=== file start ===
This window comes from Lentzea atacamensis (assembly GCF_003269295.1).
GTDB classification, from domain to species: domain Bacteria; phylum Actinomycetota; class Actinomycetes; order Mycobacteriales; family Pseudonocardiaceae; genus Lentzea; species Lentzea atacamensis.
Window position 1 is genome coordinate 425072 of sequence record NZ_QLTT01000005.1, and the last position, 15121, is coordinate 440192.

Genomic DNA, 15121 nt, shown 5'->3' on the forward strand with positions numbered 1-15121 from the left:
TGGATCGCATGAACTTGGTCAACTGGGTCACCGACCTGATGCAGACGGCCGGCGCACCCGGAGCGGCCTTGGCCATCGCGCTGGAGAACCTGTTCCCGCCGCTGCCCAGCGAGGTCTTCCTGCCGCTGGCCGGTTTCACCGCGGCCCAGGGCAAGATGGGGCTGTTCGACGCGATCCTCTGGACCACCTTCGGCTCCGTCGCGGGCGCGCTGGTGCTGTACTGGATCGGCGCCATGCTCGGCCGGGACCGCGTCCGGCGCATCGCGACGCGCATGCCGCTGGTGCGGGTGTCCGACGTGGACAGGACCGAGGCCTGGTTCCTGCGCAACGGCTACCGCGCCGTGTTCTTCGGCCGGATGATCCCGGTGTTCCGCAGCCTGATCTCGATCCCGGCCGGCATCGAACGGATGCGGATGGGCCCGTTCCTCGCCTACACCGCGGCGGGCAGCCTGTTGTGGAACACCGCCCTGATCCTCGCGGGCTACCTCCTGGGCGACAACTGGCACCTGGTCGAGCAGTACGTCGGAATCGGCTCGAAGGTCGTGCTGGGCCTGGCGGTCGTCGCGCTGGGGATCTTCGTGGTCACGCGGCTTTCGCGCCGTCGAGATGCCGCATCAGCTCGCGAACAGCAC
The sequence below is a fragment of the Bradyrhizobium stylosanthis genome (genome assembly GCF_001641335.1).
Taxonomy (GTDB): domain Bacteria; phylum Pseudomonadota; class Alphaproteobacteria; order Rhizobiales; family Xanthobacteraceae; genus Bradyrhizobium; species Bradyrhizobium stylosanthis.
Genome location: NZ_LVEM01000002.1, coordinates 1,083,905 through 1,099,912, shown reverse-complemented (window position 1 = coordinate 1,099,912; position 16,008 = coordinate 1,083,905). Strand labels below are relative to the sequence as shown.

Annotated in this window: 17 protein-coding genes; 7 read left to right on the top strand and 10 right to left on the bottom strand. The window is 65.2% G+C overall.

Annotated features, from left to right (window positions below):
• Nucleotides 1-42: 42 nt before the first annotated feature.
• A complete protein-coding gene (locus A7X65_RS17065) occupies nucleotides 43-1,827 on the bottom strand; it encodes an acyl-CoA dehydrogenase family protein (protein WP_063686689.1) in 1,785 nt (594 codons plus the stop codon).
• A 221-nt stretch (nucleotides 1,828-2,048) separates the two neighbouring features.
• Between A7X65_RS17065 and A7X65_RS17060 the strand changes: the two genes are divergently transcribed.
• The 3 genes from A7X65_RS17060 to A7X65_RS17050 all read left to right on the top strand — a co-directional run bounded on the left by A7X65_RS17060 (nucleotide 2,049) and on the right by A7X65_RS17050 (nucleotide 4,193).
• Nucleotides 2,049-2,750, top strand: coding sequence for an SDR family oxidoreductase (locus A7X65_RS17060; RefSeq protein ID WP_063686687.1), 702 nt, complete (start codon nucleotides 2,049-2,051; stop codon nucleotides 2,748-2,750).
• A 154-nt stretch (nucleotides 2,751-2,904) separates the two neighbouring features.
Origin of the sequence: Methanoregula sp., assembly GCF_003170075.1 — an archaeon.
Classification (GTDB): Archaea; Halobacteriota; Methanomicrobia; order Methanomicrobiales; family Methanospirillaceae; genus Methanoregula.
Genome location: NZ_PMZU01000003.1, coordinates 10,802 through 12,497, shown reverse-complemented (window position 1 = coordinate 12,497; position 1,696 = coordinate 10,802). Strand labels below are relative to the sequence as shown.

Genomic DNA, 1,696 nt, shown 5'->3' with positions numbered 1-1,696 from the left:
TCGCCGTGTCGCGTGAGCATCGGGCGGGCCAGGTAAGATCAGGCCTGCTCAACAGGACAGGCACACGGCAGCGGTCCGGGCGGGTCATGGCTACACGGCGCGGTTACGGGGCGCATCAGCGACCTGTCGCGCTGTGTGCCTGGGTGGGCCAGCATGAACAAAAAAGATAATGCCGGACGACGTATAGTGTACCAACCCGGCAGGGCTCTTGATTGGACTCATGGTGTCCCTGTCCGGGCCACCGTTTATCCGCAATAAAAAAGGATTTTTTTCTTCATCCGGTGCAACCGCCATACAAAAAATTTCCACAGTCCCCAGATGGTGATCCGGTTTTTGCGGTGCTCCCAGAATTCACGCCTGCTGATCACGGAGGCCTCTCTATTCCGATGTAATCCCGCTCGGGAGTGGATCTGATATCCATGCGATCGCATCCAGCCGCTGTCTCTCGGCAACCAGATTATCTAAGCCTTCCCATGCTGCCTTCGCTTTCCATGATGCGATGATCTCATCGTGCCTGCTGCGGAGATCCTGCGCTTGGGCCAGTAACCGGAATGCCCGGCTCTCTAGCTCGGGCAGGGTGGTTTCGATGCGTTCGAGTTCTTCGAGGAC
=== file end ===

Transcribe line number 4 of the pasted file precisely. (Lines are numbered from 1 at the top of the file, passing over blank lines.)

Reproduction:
Genomic DNA, 15121 nt, shown 5'->3' on the forward strand with positions numbered 1-15121 from the left: